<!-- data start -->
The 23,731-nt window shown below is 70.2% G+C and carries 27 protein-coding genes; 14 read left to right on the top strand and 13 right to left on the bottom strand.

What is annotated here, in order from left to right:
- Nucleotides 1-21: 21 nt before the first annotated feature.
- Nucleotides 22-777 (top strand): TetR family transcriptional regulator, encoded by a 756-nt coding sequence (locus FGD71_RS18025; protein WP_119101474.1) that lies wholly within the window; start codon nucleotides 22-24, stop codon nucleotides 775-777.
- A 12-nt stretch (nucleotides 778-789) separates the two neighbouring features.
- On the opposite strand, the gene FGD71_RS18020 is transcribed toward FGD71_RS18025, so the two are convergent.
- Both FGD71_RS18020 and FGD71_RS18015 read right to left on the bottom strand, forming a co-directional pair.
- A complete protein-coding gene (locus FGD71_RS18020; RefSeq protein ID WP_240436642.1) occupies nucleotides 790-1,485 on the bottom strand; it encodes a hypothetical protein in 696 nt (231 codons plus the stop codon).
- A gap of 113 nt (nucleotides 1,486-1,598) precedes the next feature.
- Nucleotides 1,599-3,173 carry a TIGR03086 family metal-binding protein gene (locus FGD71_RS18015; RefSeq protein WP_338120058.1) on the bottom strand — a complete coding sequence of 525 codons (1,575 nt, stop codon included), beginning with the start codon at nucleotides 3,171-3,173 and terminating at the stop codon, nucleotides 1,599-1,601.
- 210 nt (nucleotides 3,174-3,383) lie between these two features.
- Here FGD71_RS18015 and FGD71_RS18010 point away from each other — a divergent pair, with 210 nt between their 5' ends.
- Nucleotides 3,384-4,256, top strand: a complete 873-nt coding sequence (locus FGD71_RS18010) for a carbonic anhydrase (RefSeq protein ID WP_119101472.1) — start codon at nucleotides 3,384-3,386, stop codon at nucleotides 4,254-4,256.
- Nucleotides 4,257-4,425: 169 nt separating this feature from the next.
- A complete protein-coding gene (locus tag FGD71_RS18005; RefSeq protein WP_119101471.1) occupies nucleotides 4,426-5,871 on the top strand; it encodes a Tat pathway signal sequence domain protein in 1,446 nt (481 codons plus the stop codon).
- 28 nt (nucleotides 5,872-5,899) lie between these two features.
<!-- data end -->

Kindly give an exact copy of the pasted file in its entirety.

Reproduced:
The 23,731-nt window shown below is 70.2% G+C and carries 27 protein-coding genes; 14 read left to right on the top strand and 13 right to left on the bottom strand.

What is annotated here, in order from left to right:
- Nucleotides 1-21: 21 nt before the first annotated feature.
- Nucleotides 22-777 (top strand): TetR family transcriptional regulator, encoded by a 756-nt coding sequence (locus FGD71_RS18025; protein WP_119101474.1) that lies wholly within the window; start codon nucleotides 22-24, stop codon nucleotides 775-777.
- A 12-nt stretch (nucleotides 778-789) separates the two neighbouring features.
- On the opposite strand, the gene FGD71_RS18020 is transcribed toward FGD71_RS18025, so the two are convergent.
- Both FGD71_RS18020 and FGD71_RS18015 read right to left on the bottom strand, forming a co-directional pair.
- A complete protein-coding gene (locus FGD71_RS18020; RefSeq protein ID WP_240436642.1) occupies nucleotides 790-1,485 on the bottom strand; it encodes a hypothetical protein in 696 nt (231 codons plus the stop codon).
- A gap of 113 nt (nucleotides 1,486-1,598) precedes the next feature.
- Nucleotides 1,599-3,173 carry a TIGR03086 family metal-binding protein gene (locus FGD71_RS18015; RefSeq protein WP_338120058.1) on the bottom strand — a complete coding sequence of 525 codons (1,575 nt, stop codon included), beginning with the start codon at nucleotides 3,171-3,173 and terminating at the stop codon, nucleotides 1,599-1,601.
- 210 nt (nucleotides 3,174-3,383) lie between these two features.
- Here FGD71_RS18015 and FGD71_RS18010 point away from each other — a divergent pair, with 210 nt between their 5' ends.
- Nucleotides 3,384-4,256, top strand: a complete 873-nt coding sequence (locus FGD71_RS18010) for a carbonic anhydrase (RefSeq protein ID WP_119101472.1) — start codon at nucleotides 3,384-3,386, stop codon at nucleotides 4,254-4,256.
- Nucleotides 4,257-4,425: 169 nt separating this feature from the next.
- A complete protein-coding gene (locus tag FGD71_RS18005; RefSeq protein WP_119101471.1) occupies nucleotides 4,426-5,871 on the top strand; it encodes a Tat pathway signal sequence domain protein in 1,446 nt (481 codons plus the stop codon).
- 28 nt (nucleotides 5,872-5,899) lie between these two features.